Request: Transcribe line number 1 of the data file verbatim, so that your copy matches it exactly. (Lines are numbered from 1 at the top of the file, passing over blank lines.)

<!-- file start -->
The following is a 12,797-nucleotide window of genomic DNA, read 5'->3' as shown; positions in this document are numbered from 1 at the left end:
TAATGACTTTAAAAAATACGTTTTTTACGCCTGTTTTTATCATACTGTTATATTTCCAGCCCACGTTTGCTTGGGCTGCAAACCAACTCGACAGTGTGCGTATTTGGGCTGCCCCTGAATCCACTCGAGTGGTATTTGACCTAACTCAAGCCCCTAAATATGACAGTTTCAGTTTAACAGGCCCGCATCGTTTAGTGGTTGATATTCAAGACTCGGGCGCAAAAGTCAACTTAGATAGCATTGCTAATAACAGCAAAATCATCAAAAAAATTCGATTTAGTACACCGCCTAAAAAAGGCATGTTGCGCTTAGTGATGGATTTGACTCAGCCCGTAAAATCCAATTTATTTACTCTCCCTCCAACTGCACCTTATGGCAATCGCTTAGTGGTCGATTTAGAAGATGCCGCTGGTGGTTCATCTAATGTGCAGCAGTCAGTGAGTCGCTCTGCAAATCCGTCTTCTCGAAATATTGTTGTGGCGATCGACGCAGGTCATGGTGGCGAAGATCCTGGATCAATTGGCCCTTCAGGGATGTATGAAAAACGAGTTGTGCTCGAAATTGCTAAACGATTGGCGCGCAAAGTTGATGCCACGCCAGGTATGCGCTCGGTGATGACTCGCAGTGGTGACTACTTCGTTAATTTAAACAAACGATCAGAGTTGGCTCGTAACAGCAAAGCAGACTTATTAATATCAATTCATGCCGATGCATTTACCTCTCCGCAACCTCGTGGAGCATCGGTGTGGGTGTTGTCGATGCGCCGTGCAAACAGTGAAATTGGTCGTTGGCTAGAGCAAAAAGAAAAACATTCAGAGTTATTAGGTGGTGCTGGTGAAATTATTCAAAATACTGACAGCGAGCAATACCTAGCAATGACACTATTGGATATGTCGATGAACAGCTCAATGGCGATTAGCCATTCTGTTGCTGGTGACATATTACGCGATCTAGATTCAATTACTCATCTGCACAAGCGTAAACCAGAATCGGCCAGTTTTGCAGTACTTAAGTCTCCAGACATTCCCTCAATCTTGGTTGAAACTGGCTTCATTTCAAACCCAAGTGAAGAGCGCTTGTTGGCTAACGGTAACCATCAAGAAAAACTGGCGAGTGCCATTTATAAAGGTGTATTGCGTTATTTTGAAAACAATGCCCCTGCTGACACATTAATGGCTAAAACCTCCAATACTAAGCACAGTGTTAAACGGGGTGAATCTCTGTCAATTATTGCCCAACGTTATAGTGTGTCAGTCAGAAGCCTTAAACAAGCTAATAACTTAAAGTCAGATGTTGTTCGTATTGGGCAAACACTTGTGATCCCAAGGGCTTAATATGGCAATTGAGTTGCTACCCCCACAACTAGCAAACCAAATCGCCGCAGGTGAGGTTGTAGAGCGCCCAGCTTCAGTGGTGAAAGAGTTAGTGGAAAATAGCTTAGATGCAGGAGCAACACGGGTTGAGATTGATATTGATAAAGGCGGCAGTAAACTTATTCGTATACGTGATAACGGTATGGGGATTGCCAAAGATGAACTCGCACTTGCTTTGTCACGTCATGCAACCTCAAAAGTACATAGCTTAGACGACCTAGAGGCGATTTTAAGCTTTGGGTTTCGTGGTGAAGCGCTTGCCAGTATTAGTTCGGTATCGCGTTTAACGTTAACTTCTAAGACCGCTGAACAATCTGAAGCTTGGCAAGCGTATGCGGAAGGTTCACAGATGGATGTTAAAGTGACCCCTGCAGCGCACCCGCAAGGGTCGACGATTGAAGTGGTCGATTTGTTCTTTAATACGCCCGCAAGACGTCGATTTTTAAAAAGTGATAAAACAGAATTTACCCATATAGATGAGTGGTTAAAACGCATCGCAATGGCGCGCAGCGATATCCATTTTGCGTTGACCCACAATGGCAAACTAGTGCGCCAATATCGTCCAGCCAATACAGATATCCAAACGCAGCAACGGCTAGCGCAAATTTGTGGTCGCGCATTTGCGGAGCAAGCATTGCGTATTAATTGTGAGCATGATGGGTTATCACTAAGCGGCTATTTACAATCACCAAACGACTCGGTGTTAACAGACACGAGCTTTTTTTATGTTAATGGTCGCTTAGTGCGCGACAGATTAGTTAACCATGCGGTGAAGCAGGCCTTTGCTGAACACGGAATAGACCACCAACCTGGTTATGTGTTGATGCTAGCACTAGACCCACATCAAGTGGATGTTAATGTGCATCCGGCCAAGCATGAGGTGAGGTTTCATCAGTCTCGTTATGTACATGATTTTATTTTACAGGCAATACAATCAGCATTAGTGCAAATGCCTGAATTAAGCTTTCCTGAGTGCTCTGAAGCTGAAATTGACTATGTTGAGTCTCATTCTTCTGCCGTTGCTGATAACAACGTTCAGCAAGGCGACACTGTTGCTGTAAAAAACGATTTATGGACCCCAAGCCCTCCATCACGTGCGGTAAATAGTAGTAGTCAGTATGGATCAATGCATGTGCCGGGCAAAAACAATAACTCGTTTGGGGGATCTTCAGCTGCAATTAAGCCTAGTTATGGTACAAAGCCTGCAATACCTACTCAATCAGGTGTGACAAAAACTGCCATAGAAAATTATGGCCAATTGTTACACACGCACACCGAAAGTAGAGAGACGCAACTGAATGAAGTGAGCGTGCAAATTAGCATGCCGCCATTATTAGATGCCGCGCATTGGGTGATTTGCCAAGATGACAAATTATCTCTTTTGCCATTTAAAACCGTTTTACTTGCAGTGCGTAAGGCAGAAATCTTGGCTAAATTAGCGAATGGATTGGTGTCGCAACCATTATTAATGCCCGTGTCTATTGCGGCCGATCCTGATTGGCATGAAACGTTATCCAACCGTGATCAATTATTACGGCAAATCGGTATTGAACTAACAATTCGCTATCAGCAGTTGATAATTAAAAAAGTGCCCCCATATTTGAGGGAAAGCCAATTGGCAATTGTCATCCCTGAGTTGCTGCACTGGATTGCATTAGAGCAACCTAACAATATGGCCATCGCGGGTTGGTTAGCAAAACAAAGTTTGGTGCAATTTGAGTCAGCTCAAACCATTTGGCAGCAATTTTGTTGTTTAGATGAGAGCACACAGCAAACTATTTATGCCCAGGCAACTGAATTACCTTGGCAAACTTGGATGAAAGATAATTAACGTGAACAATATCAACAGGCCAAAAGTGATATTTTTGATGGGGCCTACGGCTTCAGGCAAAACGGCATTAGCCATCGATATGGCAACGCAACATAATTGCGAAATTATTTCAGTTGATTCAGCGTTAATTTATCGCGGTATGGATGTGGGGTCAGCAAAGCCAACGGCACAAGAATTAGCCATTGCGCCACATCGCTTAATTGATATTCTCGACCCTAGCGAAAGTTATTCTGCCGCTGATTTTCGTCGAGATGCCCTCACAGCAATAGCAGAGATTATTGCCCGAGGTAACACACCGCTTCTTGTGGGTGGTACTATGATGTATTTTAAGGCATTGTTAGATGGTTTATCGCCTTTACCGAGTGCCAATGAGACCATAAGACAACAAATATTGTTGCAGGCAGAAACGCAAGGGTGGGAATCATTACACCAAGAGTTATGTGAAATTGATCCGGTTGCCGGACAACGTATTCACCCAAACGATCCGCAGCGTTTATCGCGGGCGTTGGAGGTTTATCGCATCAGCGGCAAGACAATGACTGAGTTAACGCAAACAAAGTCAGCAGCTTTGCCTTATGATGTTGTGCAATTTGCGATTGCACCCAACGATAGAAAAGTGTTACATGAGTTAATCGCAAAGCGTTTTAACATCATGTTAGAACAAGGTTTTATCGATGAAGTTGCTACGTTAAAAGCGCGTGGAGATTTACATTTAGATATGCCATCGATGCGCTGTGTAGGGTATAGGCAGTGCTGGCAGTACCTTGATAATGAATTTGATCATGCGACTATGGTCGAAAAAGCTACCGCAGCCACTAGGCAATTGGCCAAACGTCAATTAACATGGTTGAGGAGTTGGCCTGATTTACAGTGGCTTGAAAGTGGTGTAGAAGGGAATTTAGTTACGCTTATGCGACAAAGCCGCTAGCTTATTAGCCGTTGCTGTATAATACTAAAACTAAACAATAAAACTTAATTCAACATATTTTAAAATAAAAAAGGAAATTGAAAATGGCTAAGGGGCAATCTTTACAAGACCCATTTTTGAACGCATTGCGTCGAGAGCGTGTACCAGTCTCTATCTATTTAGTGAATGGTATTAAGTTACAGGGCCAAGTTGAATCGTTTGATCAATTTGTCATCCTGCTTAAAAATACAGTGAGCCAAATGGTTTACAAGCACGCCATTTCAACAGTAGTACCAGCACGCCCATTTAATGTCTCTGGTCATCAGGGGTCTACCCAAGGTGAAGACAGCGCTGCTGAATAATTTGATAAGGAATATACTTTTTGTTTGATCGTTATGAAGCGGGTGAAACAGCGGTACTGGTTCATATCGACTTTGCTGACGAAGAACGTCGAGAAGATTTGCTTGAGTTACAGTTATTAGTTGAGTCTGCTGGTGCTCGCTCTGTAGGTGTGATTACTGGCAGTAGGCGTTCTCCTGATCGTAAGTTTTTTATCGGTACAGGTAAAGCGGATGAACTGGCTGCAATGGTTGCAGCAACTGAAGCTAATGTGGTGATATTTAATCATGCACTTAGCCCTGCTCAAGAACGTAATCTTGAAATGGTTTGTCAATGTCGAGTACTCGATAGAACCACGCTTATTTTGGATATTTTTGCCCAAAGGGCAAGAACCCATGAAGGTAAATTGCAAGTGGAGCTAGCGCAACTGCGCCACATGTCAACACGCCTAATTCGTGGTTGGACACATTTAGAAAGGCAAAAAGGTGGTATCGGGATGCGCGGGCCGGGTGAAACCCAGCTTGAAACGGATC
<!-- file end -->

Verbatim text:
The following is a 12,797-nucleotide window of genomic DNA, read 5'->3' as shown; positions in this document are numbered from 1 at the left end: